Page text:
Following a short break for refreshments, there was an AMGEN sponsored special lecture given by Professor Daniel Rader (University of Pennsylvania, image below).
Professor Dan Rader giving one of the Amgen sponsored lectures. Professor Rader described how associations with novel genetic loci and atherosclerosis can be used to advance pathological understanding and therapeutic development. Professor Rader focussed on how these associations lead to understanding the role of sortilin in hepatic LDL cholesterol clearance and degradation.The final talk of the day, the Hugh Sinclair Lecture, was given by Sir Professor Rory Collins (Oxford University, image below). Sir Professor Collins presented a compelling and extensively evidence based discussion, arguing that in the quest for novel disease targets, the main risk factors for cardiovascular events including blood pressure and high LDL cholesterol, should not be forgotten.
He argued that targeting these risk factors was likely to provide more therapeutic effect than the activation or blockade of novel targets. Following this lecture, posters were presented by young members of the society. Posters covered topics ranging from lesion initiation, inflammation and progression to mechanisms of thrombus formation and identification of biomarkers for cardiovascular events. This poster session concluded the conference for the day but the topics for the day encouraged many dynamic discussions and debates for the remainder of the evening.
6th September 2013
The second day of the meeting started with a free communication session. The speakers were young investigators selected by the committee from the abstracts submitted prior to the conference. Firstly, Dr Emma Bailey (Imperial College London) presented her abstract describing spatial correlation between patterns of aortic endothelial permeability and multidirectional disturbed blood flow. Secondly, Dr Karina Di Gregoli presented data demonstrating that TIMP-3 expression in foam cell macrophages is inhibited by GM-CSF through the up-regulation of micro-RNA 181b. Next, Dr Eileen McNeill (Oxford University) presented her work showing that broad spectrum inhibition of CC-chemokines reduced monocyte recruitment in an angiotensin-II induced model of vascular inflammation and hypertension. Dr Helen Williams (Bristol University) then discussed work demonstrating the role of Wnt2 induced WISP-1 in vascular smooth muscle cell migration and intimal thickening. Finally, Miss Emma Yu (University of Cambridge) presented work elucidating the atherogenic role of mitochondrial DNA damage through altering vascular smooth muscle cell and monocyte behaviour. All of these abstract presenters were recipients of Binks Trust Awards and these were presented by Professor Sarah George.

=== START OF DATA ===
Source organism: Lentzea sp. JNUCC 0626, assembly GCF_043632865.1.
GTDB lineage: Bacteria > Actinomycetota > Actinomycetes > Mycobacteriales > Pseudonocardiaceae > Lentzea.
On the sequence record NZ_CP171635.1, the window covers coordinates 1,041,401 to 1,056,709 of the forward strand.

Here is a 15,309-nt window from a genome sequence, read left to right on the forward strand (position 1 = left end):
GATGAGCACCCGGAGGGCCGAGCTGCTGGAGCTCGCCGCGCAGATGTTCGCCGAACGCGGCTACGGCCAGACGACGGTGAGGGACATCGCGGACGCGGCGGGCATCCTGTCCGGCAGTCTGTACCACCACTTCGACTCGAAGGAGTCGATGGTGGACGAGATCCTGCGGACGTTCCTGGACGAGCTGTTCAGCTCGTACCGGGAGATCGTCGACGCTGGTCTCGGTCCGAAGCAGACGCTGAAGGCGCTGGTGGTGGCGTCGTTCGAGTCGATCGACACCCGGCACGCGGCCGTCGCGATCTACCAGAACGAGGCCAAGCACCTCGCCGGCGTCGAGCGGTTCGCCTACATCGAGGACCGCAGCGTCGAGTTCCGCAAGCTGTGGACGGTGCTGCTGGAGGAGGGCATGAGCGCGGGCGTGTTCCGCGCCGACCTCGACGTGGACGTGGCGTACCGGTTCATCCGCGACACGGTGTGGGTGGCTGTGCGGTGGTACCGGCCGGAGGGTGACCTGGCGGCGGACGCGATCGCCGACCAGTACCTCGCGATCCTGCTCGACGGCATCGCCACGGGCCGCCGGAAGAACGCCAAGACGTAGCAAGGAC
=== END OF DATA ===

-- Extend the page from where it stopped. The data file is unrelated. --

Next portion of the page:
Binks Trust Award Winners 2013.
From left to right : E Bailey, K di Gregoli, E McNeill, H Williams, E Yu
Following a short refreshment break, Professor Esther Lutgens (University of Amsterdam) presented her work investigating the atherogenic pathway downstream of CD40-CD40L interactions. This work lead to the development of molecular inhibitors targeting CD40-TRAF6 interaction allowing reduced atherosclerosis through anti-inflammatory mechanisms without overt immunosuppression. This was followed by an AMGEN sponsored special lecture by Professor Steve Humphries (University College London). Firstly, Professor Humphries discussed the role of PCSK9 in targeting LDLR for lysosomal degradation, thereby reducing LDL cholesterol clearance. Secondly, Professor Humphries reviewed recent clinical data demonstrating the cholesterol-lowering abilities of novel therapies targeting PCSK9.
Professor Steve Humprhries presenting the second of the Amgen sponsored lectures
The final speaker was Professor Børge Nordestgaard who discussed the use of Mendelian randomisation to identify genetic traits for cardiovascular disease risk for the discovery of new targets and therapeutic approaches.Overall the conference combined the presentation of innovative and high quality science with informal and friendly scientific communication and discussions between peers.
Written by Miss Bethan Monk, BHF-funded PhD student at University of Bristol.